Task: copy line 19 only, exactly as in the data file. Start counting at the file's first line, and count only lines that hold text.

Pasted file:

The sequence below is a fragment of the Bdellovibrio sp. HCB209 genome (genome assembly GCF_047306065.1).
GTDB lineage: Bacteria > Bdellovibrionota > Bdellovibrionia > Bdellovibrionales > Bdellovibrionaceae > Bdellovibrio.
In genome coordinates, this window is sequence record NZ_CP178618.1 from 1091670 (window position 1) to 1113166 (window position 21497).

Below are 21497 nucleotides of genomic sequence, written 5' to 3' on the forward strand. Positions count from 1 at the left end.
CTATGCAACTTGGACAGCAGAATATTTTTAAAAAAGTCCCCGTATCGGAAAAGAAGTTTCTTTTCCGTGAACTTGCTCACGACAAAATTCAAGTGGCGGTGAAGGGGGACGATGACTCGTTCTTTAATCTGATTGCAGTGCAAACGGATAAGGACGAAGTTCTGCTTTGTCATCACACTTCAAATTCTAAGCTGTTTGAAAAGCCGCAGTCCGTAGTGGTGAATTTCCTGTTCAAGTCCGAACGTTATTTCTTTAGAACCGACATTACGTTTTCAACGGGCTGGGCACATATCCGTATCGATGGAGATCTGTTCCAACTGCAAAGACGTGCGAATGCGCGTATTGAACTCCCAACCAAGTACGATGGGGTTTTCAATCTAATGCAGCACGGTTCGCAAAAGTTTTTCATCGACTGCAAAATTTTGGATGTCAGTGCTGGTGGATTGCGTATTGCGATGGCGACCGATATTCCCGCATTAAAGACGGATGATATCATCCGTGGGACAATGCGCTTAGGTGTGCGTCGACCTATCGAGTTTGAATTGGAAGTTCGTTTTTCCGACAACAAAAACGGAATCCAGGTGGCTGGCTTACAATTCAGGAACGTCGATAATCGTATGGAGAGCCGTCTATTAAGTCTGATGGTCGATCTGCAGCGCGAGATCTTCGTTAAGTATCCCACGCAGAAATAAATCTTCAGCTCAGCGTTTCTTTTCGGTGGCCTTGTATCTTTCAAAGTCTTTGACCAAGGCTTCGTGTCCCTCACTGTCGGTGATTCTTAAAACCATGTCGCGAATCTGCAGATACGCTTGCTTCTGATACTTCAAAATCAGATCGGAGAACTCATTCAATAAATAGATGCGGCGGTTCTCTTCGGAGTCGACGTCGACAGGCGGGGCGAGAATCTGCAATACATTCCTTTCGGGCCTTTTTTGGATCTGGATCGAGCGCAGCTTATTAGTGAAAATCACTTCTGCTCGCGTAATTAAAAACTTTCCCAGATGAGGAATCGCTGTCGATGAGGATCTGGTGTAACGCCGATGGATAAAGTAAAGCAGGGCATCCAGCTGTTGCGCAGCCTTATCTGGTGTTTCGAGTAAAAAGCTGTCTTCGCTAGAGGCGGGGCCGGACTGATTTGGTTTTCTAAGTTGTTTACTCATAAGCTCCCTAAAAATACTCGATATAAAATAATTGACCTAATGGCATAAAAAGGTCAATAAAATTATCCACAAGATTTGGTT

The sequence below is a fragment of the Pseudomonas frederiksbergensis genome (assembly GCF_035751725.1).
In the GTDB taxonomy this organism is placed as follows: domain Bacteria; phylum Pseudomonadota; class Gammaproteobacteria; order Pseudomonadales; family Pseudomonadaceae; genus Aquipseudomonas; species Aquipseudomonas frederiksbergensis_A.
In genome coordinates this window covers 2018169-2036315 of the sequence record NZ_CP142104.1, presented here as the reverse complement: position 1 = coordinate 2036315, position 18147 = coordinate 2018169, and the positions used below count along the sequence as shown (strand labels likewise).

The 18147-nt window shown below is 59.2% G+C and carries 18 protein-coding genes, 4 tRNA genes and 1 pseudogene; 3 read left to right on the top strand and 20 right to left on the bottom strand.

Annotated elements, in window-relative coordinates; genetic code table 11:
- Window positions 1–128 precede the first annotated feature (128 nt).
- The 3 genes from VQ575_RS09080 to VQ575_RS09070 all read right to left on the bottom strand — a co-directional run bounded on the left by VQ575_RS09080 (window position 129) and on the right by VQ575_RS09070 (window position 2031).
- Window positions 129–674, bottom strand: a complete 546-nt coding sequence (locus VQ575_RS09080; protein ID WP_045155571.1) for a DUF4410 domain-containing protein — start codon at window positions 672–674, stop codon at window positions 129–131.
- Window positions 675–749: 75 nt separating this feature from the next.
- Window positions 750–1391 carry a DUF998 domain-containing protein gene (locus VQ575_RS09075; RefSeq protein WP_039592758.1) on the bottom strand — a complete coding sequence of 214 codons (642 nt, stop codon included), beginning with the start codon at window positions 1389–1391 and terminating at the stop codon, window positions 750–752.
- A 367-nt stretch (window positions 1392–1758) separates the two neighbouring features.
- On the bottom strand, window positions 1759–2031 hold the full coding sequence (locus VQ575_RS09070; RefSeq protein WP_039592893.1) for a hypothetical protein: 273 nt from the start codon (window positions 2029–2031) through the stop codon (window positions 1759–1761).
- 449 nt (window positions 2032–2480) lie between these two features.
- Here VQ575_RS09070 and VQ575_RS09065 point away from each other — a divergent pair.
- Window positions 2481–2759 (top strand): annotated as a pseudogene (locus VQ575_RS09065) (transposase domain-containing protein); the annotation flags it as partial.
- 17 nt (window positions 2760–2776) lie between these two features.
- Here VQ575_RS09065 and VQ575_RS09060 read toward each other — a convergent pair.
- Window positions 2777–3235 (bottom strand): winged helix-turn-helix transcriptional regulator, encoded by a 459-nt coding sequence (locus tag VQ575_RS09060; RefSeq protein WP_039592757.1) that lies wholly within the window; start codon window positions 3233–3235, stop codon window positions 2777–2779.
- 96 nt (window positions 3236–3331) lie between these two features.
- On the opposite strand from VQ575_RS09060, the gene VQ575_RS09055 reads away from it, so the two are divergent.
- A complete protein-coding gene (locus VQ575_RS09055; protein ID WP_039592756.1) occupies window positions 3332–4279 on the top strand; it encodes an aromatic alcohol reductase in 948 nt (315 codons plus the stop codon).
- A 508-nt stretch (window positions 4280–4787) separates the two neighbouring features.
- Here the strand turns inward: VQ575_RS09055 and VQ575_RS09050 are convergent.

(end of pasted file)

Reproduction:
- Here VQ575_RS09070 and VQ575_RS09065 point away from each other — a divergent pair.